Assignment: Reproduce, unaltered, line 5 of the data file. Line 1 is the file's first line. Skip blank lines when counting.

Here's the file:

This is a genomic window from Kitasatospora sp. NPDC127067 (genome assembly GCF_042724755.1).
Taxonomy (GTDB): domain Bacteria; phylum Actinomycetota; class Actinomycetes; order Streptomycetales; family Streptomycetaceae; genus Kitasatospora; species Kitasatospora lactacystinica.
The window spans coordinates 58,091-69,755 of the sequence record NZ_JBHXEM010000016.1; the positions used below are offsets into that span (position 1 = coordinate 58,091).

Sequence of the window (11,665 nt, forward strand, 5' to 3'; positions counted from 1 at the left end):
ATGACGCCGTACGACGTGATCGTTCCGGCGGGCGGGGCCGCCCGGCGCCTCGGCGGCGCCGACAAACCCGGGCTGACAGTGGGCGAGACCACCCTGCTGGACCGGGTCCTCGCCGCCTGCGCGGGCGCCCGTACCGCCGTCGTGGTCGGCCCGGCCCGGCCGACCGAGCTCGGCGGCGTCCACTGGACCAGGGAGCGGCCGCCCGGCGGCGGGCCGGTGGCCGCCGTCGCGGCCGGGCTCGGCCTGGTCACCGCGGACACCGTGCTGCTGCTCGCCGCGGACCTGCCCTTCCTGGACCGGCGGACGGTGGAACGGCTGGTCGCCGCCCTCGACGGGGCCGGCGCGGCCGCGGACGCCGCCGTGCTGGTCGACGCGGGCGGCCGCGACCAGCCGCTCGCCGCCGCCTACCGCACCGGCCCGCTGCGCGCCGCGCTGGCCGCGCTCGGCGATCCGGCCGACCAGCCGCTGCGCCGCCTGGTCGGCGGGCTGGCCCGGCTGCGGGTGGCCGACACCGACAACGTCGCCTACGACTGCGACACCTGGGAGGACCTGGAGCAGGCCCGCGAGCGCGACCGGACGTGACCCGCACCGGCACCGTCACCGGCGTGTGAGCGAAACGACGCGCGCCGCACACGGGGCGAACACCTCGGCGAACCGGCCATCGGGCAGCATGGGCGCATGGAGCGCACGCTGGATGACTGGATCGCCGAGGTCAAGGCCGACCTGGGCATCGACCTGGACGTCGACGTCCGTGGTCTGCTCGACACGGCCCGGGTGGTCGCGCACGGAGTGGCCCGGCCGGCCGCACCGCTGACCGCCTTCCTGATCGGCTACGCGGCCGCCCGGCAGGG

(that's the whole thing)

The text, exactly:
ATGACGCCGTACGACGTGATCGTTCCGGCGGGCGGGGCCGCCCGGCGCCTCGGCGGCGCCGACAAACCCGGGCTGACAGTGGGCGAGACCACCCTGCTGGACCGGGTCCTCGCCGCCTGCGCGGGCGCCCGTACCGCCGTCGTGGTCGGCCCGGCCCGGCCGACCGAGCTCGGCGGCGTCCACTGGACCAGGGAGCGGCCGCCCGGCGGCGGGCCGGTGGCCGCCGTCGCGGCCGGGCTCGGCCTGGTCACCGCGGACACCGTGCTGCTGCTCGCCGCGGACCTGCCCTTCCTGGACCGGCGGACGGTGGAACGGCTGGTCGCCGCCCTCGACGGGGCCGGCGCGGCCGCGGACGCCGCCGTGCTGGTCGACGCGGGCGGCCGCGACCAGCCGCTCGCCGCCGCCTACCGCACCGGCCCGCTGCGCGCCGCGCTGGCCGCGCTCGGCGATCCGGCCGACCAGCCGCTGCGCCGCCTGGTCGGCGGGCTGGCCCGGCTGCGGGTGGCCGACACCGACAACGTCGCCTACGACTGCGACACCTGGGAGGACCTGGAGCAGGCCCGCGAGCGCGACCGGACGTGACCCGCACCGGCACCGTCACCGGCGTGTGAGCGAAACGACGCGCGCCGCACACGGGGCGAACACCTCGGCGAACCGGCCATCGGGCAGCATGGGCGCATGGAGCGCACGCTGGATGACTGGATCGCCGAGGTCAAGGCCGACCTGGGCATCGACCTGGACGTCGACGTCCGTGGTCTGCTCGACACGGCCCGGGTGGTCGCGCACGGAGTGGCCCGGCCGGCCGCACCGCTGACCGCCTTCCTGATCGGCTACGCGGCCGCCCGGCAGGG